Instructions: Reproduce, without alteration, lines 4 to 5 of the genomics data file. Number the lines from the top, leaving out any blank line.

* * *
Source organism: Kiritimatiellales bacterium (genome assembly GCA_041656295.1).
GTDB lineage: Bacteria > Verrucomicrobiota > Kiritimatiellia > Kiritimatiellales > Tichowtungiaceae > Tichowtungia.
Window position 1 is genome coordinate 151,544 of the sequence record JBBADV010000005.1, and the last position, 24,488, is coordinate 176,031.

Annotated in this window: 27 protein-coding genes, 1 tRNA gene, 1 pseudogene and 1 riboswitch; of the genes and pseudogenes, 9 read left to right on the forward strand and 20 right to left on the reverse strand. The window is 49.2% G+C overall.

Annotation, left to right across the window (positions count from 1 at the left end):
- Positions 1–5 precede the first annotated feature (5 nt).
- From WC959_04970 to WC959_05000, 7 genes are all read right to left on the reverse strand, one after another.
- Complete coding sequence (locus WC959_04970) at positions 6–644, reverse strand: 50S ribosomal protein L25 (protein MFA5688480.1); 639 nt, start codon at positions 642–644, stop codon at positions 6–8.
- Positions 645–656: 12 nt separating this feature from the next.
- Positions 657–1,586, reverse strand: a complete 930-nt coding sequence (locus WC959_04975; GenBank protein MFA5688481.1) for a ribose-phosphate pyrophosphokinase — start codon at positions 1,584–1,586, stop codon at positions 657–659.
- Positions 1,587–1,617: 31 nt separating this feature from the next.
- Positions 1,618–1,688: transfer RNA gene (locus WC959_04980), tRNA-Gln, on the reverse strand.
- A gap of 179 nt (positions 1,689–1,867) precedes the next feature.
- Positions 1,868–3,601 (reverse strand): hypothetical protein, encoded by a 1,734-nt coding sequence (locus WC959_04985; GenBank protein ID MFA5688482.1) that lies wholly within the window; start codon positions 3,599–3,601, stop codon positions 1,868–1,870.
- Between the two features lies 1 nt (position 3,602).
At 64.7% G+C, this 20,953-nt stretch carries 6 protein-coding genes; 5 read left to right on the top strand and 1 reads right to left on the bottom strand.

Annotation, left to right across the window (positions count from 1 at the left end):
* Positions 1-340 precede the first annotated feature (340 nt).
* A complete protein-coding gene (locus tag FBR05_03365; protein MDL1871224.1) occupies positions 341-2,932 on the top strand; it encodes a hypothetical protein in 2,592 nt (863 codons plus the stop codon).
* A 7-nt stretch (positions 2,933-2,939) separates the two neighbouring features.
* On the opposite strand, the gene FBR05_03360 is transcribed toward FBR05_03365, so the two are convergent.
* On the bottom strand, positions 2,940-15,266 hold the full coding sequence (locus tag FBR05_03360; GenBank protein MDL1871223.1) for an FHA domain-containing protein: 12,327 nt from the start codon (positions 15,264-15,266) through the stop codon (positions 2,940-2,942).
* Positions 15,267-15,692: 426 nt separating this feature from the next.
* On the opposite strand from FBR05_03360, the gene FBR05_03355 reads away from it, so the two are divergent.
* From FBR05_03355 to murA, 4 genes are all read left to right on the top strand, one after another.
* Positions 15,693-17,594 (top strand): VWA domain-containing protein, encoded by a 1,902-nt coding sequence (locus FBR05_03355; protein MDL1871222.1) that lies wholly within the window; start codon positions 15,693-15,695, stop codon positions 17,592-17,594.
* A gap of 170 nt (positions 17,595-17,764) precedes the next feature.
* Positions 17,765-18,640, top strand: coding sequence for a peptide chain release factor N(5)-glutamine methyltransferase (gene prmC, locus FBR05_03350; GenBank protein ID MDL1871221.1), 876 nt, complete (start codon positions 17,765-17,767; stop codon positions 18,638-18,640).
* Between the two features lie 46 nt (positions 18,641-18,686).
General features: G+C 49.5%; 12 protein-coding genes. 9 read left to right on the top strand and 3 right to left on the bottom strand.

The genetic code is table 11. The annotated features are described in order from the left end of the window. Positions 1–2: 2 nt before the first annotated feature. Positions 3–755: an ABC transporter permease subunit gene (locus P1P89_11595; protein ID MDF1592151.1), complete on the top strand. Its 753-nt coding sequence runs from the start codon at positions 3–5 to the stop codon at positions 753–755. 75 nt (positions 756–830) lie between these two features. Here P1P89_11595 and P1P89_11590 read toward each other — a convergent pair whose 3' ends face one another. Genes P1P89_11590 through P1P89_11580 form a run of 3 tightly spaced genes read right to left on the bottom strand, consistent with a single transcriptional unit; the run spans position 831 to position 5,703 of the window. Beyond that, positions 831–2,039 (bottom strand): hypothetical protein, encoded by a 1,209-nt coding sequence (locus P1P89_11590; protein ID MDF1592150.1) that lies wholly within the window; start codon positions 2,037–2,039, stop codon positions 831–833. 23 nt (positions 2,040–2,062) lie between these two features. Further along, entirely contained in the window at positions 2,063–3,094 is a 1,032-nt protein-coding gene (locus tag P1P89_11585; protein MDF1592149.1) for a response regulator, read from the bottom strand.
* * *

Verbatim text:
Annotated in this window: 27 protein-coding genes, 1 tRNA gene, 1 pseudogene and 1 riboswitch; of the genes and pseudogenes, 9 read left to right on the forward strand and 20 right to left on the reverse strand. The window is 49.2% G+C overall.

Annotation, left to right across the window (positions count from 1 at the left end):